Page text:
Rep. Will Hurd (Texas), the only African American House Republican, was the first to GOP lawmaker to characterize Trump's tweet as "racist."
Other Republicans who criticized Trump stopped short of describing the remarks as racist. Many of the GOP critics represent districts that will be Democratic targets in 2020.
"The Tweet President Trump posted over the weekend about fellow Members of Congress are not reflective of the values of the 1,000,000+ people in Texas 22. We are proud to be the most diverse Congressional district in America. I urge our President immediately disavow his comments," tweeted Rep. Pete Olson (R-Texas), whose district Democrats are eyeing for next year's elections.
"The president's remarks to my colleagues across the aisle are inappropriate and do not reflect American values," tweeted Rep. Susan Brooks (R-Ind.), who serves as recruitment chair for the House GOP arm but is retiring.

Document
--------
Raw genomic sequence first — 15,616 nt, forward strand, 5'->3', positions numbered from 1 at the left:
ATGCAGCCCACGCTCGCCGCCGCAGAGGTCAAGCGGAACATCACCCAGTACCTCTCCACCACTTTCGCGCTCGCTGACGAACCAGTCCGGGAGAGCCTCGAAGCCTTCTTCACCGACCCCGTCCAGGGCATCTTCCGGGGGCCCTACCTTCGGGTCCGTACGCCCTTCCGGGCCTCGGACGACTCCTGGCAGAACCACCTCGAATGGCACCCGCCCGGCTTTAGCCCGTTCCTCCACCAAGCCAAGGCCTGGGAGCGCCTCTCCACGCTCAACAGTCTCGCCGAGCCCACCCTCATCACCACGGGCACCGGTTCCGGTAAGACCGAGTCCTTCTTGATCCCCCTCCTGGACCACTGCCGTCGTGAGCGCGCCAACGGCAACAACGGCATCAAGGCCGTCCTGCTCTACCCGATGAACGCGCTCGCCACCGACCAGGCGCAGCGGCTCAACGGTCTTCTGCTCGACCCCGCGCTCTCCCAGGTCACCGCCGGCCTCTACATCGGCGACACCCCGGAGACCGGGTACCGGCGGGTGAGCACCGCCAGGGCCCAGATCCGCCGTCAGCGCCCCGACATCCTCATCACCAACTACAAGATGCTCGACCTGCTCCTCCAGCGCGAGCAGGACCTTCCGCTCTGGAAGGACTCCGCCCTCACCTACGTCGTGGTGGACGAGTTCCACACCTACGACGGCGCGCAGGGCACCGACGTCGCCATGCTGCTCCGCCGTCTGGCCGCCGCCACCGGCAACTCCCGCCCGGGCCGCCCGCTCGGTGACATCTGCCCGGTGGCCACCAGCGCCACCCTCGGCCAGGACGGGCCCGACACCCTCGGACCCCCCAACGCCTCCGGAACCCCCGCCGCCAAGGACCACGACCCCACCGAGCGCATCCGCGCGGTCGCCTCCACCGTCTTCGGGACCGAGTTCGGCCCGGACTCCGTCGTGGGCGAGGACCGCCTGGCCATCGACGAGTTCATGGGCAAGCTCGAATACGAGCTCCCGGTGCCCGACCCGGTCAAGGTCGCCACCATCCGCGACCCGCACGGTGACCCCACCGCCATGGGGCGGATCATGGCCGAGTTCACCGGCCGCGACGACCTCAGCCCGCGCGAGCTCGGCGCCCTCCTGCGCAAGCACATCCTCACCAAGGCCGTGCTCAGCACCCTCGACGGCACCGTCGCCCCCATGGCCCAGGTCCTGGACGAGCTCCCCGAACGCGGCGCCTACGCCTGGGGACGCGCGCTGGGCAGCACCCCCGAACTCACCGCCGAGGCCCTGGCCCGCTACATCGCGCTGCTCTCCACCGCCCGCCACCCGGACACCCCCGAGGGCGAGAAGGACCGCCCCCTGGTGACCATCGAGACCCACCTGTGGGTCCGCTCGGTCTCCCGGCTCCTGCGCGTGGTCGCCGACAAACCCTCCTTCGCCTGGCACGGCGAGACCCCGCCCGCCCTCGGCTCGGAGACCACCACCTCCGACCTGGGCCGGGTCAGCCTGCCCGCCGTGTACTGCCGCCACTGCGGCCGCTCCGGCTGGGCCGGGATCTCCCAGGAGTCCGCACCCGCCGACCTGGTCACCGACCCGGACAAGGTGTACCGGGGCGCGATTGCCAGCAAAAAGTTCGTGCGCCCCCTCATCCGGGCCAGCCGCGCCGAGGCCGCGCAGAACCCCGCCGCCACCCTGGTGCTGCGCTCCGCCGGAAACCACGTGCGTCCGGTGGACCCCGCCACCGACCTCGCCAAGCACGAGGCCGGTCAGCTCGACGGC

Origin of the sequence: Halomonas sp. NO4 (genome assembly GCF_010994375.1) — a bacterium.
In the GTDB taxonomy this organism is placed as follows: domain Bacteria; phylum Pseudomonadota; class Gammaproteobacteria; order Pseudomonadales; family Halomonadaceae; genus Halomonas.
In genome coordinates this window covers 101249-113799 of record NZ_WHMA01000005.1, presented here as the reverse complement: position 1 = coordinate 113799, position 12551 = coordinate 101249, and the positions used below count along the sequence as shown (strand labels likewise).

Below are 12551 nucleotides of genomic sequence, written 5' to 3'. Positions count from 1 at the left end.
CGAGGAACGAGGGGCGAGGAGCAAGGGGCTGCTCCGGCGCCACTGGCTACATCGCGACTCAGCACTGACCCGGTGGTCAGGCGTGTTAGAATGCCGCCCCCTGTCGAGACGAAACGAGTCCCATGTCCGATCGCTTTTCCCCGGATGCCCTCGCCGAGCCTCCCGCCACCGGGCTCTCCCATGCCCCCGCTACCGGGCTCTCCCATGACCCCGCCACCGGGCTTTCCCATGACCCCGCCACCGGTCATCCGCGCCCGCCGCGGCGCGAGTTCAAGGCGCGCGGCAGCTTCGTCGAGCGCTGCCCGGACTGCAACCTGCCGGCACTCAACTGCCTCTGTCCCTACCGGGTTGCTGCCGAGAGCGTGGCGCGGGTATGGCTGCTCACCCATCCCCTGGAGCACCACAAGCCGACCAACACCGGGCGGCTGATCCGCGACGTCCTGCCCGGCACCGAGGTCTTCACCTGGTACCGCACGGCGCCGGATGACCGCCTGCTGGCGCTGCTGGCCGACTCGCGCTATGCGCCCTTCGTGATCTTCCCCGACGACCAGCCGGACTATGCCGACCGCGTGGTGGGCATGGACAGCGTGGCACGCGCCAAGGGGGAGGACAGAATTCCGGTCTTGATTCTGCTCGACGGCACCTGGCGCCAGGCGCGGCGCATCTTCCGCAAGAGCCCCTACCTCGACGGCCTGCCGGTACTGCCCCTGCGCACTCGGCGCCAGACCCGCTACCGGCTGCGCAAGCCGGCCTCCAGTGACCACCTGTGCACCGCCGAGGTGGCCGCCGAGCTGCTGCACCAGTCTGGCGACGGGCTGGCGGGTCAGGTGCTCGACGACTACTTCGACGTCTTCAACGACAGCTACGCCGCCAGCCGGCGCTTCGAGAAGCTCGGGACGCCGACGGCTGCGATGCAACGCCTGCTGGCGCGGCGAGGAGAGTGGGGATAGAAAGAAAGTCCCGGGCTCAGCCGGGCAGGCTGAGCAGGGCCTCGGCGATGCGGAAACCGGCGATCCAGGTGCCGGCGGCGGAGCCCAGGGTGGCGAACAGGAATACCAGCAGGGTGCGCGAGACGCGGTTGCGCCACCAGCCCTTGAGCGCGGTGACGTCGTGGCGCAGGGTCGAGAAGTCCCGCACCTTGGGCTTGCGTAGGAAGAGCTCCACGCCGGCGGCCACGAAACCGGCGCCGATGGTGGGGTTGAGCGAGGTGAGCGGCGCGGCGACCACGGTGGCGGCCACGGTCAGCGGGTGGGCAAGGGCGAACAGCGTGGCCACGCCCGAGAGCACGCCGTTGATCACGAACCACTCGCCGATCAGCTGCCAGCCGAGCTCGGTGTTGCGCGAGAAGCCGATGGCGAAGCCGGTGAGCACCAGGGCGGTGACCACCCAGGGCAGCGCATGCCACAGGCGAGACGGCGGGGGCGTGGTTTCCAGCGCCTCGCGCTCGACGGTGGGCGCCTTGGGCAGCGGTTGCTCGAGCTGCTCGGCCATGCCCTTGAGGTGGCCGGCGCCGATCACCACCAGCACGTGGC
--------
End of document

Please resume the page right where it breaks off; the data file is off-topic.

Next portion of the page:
Republican leaders in the House and Senate have yet to comment on Trump's tweets.
Trump has not retreated from his initial remarks. On Sunday evening, he doubled down after Pelosi defended the four freshman lawmakers.
"So sad to see the Democrats sticking up for people who speak so badly of our Country and who, in addition, hate Israel with a true and unbridled passion. Whenever confronted, they call their adversaries, including Nancy Pelosi, 'RACIST, '" Trump tweeted.
"Their disgusting language and the many terrible things they say about the United States must not be allowed to go unchallenged. If the Democrat Party wants to continue to condone such disgraceful behavior, then we look even more forward to seeing you at the ballot box in 2020!" Trump added.
Trump later said his tweets were "not at all" racist.
“Not at all,” Trump told reporters at the White House on Monday when asked if his tweets about the lawmakers were racist. “If somebody has a problem with our country, if somebody doesn’t want to be in our country, they should leave.”
Rep. Sheila Jackson Lee (D-Texas) is also drafting a resolution to condemn Trump for his tweets. A spokesman for Jackson Lee said that her office is in discussions with House leadership.
OPINION Trump's immigration deal with Mexico is working by Jan Brewer | July 16, 2019 12:00 AM Print this article